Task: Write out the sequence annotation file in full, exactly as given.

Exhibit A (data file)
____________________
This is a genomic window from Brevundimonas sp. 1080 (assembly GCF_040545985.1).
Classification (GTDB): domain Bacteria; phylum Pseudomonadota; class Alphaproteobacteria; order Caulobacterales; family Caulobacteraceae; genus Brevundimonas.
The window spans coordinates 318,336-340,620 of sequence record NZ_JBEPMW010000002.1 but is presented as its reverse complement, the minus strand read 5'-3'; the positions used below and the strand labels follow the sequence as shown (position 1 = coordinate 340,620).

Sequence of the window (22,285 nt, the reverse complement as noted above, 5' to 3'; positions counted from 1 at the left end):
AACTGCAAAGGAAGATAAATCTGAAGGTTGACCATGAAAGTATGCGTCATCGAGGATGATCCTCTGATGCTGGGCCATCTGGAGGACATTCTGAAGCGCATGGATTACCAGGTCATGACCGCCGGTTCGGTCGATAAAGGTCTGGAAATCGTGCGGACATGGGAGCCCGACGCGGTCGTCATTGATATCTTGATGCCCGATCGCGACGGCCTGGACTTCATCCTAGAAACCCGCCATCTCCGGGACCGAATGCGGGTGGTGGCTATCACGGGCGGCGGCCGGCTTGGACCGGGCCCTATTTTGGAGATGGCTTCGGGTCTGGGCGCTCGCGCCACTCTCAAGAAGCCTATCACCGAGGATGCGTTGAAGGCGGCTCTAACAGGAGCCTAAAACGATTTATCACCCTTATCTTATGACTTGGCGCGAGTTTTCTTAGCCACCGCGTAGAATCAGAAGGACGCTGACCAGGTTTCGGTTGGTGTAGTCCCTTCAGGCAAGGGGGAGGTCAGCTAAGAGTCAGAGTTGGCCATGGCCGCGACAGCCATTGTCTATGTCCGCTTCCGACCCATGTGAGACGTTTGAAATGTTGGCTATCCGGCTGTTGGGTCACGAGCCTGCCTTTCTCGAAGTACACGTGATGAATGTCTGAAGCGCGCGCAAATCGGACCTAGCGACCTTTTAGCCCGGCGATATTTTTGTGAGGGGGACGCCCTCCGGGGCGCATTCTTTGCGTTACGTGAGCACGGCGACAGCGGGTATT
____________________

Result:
This is a genomic window from Brevundimonas sp. 1080 (assembly GCF_040545985.1).
Classification (GTDB): domain Bacteria; phylum Pseudomonadota; class Alphaproteobacteria; order Caulobacterales; family Caulobacteraceae; genus Brevundimonas.
The window spans coordinates 318,336-340,620 of sequence record NZ_JBEPMW010000002.1 but is presented as its reverse complement, the minus strand read 5'-3'; the positions used below and the strand labels follow the sequence as shown (position 1 = coordinate 340,620).

Sequence of the window (22,285 nt, the reverse complement as noted above, 5' to 3'; positions counted from 1 at the left end):
AACTGCAAAGGAAGATAAATCTGAAGGTTGACCATGAAAGTATGCGTCATCGAGGATGATCCTCTGATGCTGGGCCATCTGGAGGACATTCTGAAGCGCATGGATTACCAGGTCATGACCGCCGGTTCGGTCGATAAAGGTCTGGAAATCGTGCGGACATGGGAGCCCGACGCGGTCGTCATTGATATCTTGATGCCCGATCGCGACGGCCTGGACTTCATCCTAGAAACCCGCCATCTCCGGGACCGAATGCGGGTGGTGGCTATCACGGGCGGCGGCCGGCTTGGACCGGGCCCTATTTTGGAGATGGCTTCGGGTCTGGGCGCTCGCGCCACTCTCAAGAAGCCTATCACCGAGGATGCGTTGAAGGCGGCTCTAACAGGAGCCTAAAACGATTTATCACCCTTATCTTATGACTTGGCGCGAGTTTTCTTAGCCACCGCGTAGAATCAGAAGGACGCTGACCAGGTTTCGGTTGGTGTAGTCCCTTCAGGCAAGGGGGAGGTCAGCTAAGAGTCAGAGTTGGCCATGGCCGCGACAGCCATTGTCTATGTCCGCTTCCGACCCATGTGAGACGTTTGAAATGTTGGCTATCCGGCTGTTGGGTCACGAGCCTGCCTTTCTCGAAGTACACGTGATGAATGTCTGAAGCGCGCGCAAATCGGACCTAGCGACCTTTTAGCCCGGCGATATTTTTGTGAGGGGGACGCCCTCCGGGGCGCATTCTTTGCGTTACGTGAGCACGGCGACAGCGGGTATT